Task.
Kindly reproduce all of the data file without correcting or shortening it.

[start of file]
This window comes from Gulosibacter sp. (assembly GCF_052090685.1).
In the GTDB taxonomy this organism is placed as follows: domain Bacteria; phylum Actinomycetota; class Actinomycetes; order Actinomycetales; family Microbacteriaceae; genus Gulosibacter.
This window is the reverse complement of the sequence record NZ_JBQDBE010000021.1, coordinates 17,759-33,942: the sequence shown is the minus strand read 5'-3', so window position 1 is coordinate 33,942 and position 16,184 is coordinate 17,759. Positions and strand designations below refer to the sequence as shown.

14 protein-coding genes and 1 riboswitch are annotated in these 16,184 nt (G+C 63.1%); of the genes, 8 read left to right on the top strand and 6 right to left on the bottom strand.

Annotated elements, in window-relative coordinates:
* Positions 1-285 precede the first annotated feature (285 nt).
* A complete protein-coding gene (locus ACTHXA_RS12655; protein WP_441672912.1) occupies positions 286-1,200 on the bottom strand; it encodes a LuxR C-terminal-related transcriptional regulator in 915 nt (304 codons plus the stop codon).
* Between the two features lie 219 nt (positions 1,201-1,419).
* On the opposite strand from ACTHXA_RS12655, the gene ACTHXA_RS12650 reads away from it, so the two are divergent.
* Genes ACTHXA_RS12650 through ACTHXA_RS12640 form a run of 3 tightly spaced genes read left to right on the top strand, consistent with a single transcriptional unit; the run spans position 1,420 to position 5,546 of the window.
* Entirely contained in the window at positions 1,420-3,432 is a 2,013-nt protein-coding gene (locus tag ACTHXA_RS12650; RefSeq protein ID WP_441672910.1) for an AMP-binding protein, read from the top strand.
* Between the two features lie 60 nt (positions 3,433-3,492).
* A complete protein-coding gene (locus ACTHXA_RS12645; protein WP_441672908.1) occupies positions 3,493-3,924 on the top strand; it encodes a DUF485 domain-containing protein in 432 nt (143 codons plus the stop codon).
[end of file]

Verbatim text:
This window comes from Gulosibacter sp. (assembly GCF_052090685.1).
In the GTDB taxonomy this organism is placed as follows: domain Bacteria; phylum Actinomycetota; class Actinomycetes; order Actinomycetales; family Microbacteriaceae; genus Gulosibacter.
This window is the reverse complement of the sequence record NZ_JBQDBE010000021.1, coordinates 17,759-33,942: the sequence shown is the minus strand read 5'-3', so window position 1 is coordinate 33,942 and position 16,184 is coordinate 17,759. Positions and strand designations below refer to the sequence as shown.

14 protein-coding genes and 1 riboswitch are annotated in these 16,184 nt (G+C 63.1%); of the genes, 8 read left to right on the top strand and 6 right to left on the bottom strand.

Annotated elements, in window-relative coordinates:
* Positions 1-285 precede the first annotated feature (285 nt).
* A complete protein-coding gene (locus ACTHXA_RS12655; protein WP_441672912.1) occupies positions 286-1,200 on the bottom strand; it encodes a LuxR C-terminal-related transcriptional regulator in 915 nt (304 codons plus the stop codon).
* Between the two features lie 219 nt (positions 1,201-1,419).
* On the opposite strand from ACTHXA_RS12655, the gene ACTHXA_RS12650 reads away from it, so the two are divergent.
* Genes ACTHXA_RS12650 through ACTHXA_RS12640 form a run of 3 tightly spaced genes read left to right on the top strand, consistent with a single transcriptional unit; the run spans position 1,420 to position 5,546 of the window.
* Entirely contained in the window at positions 1,420-3,432 is a 2,013-nt protein-coding gene (locus tag ACTHXA_RS12650; RefSeq protein ID WP_441672910.1) for an AMP-binding protein, read from the top strand.
* Between the two features lie 60 nt (positions 3,433-3,492).
* A complete protein-coding gene (locus ACTHXA_RS12645; protein WP_441672908.1) occupies positions 3,493-3,924 on the top strand; it encodes a DUF485 domain-containing protein in 432 nt (143 codons plus the stop codon).